Each school year offers a fresh start for teachers and students. And strategic school leaders know that October through December can be a fresh start for next year’s school design. But why now, when the ink is barely dry on student and teacher assignments for the current school year?
Strategic school design is the deliberate alignment of a school’s resources around a clear vision for meeting students’ needs – and it takes time. By starting that planning in November and December, schools can enter the budgeting process in January to March with a clear vision of what success looks like for next year. With this extra time to plan, school leaders can refine their vision for change, identify students’ most urgent needs, and explore design options. The resulting school designs will be more innovative, coherent, and impactful than designs that simply react to the allocated budget.
Strategic school designs should be based on each school’s student needs and vision for change. While every design is unique, they all share a similar foundation. Over 10 years of experience, ERS has learned that high-performing schools that serve high-needs students tend to focus their resources on six Design Essentials and follow a common decision-making process. We’ve recently updated our strategic school design framework to reflect this experience and recent findings about how schools can promote college- and career-readiness.
Our tool School Designer will lead you through the journey towards strategic design, beginning with these three steps:
Clarify Your Vision: Strategic designs are driven by a clear vision for how your school can best meet student and teacher needs. This can include strengthening relationships between students and teachers or supporting vital dimensions of personalized learning such as quicker, more individualized academic interventions. School leadership teams often find it helpful to see their school from others’ perspectives. For example, shadowing a student allows teams to walk in a student’s shoes and understand firsthand how they experience school. This PBS video illustrates how shadowing a student impacted a school administrator’s outlook.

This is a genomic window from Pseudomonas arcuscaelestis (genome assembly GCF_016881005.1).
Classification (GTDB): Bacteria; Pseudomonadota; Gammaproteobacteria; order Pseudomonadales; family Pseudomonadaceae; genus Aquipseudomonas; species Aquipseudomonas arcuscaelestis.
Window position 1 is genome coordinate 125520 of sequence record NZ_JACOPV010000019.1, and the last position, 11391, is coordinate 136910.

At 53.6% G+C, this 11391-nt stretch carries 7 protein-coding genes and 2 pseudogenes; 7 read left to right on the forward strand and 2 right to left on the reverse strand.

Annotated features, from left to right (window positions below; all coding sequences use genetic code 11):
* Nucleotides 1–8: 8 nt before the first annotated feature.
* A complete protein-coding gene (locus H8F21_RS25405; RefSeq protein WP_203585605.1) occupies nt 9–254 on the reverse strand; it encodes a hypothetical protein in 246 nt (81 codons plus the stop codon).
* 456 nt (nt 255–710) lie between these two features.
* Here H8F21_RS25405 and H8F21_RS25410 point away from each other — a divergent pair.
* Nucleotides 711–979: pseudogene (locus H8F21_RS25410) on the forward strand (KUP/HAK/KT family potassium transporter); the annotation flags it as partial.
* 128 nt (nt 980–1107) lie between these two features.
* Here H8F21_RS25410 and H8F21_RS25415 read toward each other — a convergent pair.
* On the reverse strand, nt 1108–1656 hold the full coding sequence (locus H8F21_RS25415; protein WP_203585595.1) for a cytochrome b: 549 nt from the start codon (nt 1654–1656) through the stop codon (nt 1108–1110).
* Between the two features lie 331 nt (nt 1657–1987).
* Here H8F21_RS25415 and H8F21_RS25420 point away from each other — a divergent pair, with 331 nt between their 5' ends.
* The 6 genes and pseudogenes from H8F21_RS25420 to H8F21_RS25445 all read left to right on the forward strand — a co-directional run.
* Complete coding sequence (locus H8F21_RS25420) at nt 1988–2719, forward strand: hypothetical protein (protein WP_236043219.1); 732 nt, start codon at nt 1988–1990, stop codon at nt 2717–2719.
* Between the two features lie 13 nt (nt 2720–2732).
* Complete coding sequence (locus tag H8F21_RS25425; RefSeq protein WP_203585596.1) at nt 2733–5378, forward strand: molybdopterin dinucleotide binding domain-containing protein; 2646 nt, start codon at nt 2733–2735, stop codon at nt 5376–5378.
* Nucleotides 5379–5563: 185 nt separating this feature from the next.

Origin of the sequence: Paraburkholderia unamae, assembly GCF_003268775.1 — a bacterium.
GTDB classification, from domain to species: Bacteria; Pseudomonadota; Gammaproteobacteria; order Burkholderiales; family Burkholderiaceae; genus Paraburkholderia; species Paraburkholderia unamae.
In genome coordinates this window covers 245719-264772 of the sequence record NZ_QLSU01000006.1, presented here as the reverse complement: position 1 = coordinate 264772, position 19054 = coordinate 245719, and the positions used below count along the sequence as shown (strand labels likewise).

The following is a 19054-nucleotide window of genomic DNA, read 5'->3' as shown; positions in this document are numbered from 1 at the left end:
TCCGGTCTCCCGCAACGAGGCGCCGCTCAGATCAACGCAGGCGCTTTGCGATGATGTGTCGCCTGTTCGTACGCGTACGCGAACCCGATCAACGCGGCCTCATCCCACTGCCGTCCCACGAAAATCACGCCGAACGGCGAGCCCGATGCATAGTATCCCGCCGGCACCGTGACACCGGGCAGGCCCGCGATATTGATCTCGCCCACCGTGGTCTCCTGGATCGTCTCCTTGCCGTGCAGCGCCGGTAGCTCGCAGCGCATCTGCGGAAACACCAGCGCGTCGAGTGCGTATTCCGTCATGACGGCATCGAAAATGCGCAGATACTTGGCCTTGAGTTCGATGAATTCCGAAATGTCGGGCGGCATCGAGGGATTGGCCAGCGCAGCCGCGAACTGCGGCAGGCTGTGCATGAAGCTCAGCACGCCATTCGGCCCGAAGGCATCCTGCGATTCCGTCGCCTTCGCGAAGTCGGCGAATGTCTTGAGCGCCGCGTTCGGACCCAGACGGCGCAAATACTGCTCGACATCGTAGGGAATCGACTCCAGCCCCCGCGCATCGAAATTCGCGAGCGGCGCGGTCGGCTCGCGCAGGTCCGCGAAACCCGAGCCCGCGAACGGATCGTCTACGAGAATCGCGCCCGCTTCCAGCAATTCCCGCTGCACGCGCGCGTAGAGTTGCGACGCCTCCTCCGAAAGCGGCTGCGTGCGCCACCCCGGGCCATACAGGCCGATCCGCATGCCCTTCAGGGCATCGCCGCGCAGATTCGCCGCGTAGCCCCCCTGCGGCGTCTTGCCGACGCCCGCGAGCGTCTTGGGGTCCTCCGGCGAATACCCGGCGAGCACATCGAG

Assess the Need: You can refine your design vision by developing a deep, data-driven understanding of your school’s needs. This includes an analysis of academic performance and school climate trends across student sub-groups. You can also diagnose how the current use of people, time, money, and technology aligns with best practices and your most urgent student needs. We created and regularly use a tool called School Check to facilitate this diagnostic of resource use and start a conversation about potential areas for improvement.
Design the Change: This step is about determining how you can meet your school’s needs. For each Design Essential, we have identified “building blocks,” our term for strategies or options that effective schools use to organize resources to meet different types of student need. School Design in Action contains a growing set of case studies on these strategies, brought to life with videos, interactive presentations, and written narratives. For example, the Revere Freshman Academy video shows how ninth graders in Revere, MA get extra attention and support to set them up for success. We’ve also developed comprehensive Building Block Profiles to help you adapt a building block to your school’s context and identify what resources are required to implement that strategy.
We understand that without the right tools, this process can seem daunting. This is why we developed many tools and resources to support your strategic school design journey. Our School Designer tool will walk you through this process with step-by-step guidance, links to the resources we’ve cited here, and much more. ERS offers a free, modified version of School Designer to anyone with an ERS account.
We hope your design work this fall and early winter gives you a refined sense of your school’s vision and needs, in addition to innovative design options to consider before you enter the budgeting cycle next year.
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